Lowering the bike lowers the center of mass and the moment of inertia. This makes it easier to change the lean of the bike when turning or changing its line. It also helps shorter riders reach the ground. On the other hand, this increased flickability comes at the expense of ground clearance and, possibly, suspension travel. Hard parts can run into each other. Raising has the opposite effect.
2. Safe limits regarding bottoming
The safe limit of lowering is about 1-1/8" or 28mm in the rear of the DL1000 and the DL650. The front limit is about 13/16" or 20mm for both bikes. DL650s with ABS and fork braces are more limited. The Superbrace that reaches a little above the top of the fork legs forces a lowering limit on ABS bikes to about 7mm. Other braces that are even with the tops of the fork legs allow about 10mm. If approaching the limits, test your specific bike to insure safety.
3. Front rear relationships with regard to geometry
As far as geometry is concerned, having the front lower than the rear in relationship to stock decreases rake and trail, making steering quicker, the bike easier to change line but making the bike less stable in a straight line. Lowering the rear more than the front has the opposite effect.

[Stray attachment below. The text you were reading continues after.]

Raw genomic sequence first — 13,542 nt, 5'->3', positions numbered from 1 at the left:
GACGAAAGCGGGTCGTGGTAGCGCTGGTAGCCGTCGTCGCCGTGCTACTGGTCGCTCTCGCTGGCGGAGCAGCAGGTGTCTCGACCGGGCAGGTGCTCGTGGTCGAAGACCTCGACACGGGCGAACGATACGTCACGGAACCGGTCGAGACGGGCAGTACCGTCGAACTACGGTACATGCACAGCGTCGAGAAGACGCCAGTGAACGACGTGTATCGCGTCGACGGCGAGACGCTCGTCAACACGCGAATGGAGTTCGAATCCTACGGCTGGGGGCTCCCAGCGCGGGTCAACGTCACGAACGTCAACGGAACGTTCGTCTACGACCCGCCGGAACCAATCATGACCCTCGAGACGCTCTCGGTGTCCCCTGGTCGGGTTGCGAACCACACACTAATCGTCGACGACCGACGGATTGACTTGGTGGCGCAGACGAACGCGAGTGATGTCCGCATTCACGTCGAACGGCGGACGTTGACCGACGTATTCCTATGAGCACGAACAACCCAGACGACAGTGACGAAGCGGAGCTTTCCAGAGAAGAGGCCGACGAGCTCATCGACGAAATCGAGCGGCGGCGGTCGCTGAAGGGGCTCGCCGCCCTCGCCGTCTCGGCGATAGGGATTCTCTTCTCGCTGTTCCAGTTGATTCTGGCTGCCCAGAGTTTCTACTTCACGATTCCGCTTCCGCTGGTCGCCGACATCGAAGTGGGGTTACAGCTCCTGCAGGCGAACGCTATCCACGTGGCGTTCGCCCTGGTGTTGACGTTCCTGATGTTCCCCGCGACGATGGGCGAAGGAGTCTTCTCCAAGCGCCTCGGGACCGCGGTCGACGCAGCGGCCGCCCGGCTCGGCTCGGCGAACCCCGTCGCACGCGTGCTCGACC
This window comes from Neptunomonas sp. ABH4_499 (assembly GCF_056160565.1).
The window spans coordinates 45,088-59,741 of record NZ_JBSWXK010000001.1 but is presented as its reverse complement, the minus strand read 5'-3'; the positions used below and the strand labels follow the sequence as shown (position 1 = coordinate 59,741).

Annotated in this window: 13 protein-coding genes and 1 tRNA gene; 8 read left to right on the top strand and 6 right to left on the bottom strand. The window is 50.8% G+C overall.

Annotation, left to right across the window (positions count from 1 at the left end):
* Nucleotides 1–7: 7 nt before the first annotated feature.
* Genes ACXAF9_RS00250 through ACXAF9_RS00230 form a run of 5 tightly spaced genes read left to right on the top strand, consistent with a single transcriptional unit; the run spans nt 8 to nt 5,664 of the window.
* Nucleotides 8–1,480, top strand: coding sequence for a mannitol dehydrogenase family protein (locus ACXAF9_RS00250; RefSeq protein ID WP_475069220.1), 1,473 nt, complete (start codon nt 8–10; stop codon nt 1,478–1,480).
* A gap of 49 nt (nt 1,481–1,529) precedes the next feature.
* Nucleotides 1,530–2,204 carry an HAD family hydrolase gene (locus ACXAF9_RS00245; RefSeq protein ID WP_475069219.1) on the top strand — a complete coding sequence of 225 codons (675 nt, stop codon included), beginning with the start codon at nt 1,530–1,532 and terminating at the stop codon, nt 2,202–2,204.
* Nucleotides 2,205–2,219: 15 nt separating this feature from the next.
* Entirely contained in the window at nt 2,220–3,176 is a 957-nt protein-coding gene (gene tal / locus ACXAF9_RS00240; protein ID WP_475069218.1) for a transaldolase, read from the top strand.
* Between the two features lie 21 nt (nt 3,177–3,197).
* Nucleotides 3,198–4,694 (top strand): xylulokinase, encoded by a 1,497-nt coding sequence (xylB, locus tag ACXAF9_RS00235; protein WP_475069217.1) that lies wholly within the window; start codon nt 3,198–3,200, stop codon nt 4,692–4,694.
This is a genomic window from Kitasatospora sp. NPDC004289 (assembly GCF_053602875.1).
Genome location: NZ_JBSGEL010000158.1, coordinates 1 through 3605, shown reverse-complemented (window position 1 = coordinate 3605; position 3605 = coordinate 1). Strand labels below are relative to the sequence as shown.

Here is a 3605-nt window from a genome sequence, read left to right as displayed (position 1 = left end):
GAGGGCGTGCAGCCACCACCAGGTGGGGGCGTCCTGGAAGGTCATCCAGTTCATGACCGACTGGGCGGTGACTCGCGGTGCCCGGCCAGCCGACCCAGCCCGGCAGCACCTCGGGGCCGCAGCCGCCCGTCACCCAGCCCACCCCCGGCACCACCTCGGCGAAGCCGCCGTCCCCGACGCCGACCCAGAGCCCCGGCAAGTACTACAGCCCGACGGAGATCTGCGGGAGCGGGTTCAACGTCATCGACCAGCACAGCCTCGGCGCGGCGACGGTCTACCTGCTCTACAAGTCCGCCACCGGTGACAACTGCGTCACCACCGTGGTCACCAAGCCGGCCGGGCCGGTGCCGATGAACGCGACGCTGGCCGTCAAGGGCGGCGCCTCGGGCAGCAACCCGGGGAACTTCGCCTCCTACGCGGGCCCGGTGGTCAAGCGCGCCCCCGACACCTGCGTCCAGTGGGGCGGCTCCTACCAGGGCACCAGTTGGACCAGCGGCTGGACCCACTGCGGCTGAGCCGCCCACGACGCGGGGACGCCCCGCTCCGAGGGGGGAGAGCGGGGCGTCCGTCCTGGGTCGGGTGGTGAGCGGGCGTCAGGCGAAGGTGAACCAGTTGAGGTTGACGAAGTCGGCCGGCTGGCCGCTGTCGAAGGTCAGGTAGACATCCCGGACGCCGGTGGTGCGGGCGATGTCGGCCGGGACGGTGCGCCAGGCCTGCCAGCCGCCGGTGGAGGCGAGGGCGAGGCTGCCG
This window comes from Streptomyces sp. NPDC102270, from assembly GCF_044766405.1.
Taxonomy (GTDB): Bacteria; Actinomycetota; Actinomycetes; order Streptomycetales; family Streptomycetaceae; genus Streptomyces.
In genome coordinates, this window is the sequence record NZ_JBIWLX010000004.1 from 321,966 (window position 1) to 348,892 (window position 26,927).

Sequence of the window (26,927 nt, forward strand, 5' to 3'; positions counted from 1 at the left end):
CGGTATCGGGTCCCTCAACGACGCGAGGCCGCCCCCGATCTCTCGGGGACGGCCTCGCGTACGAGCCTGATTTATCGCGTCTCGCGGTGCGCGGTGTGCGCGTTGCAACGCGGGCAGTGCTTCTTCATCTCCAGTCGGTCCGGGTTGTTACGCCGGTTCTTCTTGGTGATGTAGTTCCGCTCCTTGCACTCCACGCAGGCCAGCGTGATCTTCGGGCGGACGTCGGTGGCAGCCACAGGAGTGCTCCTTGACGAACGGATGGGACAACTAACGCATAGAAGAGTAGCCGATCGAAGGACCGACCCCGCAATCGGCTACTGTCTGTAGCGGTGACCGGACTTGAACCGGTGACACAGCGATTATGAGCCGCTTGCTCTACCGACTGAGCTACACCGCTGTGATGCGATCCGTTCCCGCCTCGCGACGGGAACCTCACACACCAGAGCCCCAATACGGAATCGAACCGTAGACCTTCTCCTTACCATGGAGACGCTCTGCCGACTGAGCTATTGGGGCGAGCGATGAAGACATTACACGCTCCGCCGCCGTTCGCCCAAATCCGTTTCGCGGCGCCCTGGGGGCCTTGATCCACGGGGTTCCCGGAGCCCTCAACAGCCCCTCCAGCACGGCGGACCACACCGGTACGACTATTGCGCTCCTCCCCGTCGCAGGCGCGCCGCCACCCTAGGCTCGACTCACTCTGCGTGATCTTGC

4. Front rear relationships observed
It seems however, lowering the front by 10-15mm with respect to the rear seems to be a preferred setting by many. It has the benefit of making the bike more agile as geometry would predict, but many report the bike is more stable, contrary to geometric prediction. Conjecture is the lower front lowers the angle of attack of the fairing through the air, creating a down force or, at least, negating or abating any lifting force the stock settings provide.
The front can easily be lowered by loosening the triple clamp pinch bolts on one side and tightening them again at the selected position. Then do the same on the other side. It's free and easily modifiable or even reversible. Raising the front is more difficult and requires new/modified hardware.
The rear is normally changed by replacing the dogbone links with different sized links. Longer links lower the rear and shorter links raise it. Some after market shocks also have adjustable lengths. Every 1mm change in dogbone hole spacing makes about a 2.8mm change in rear seat height.
The Science and Black Magic of Suspension Setup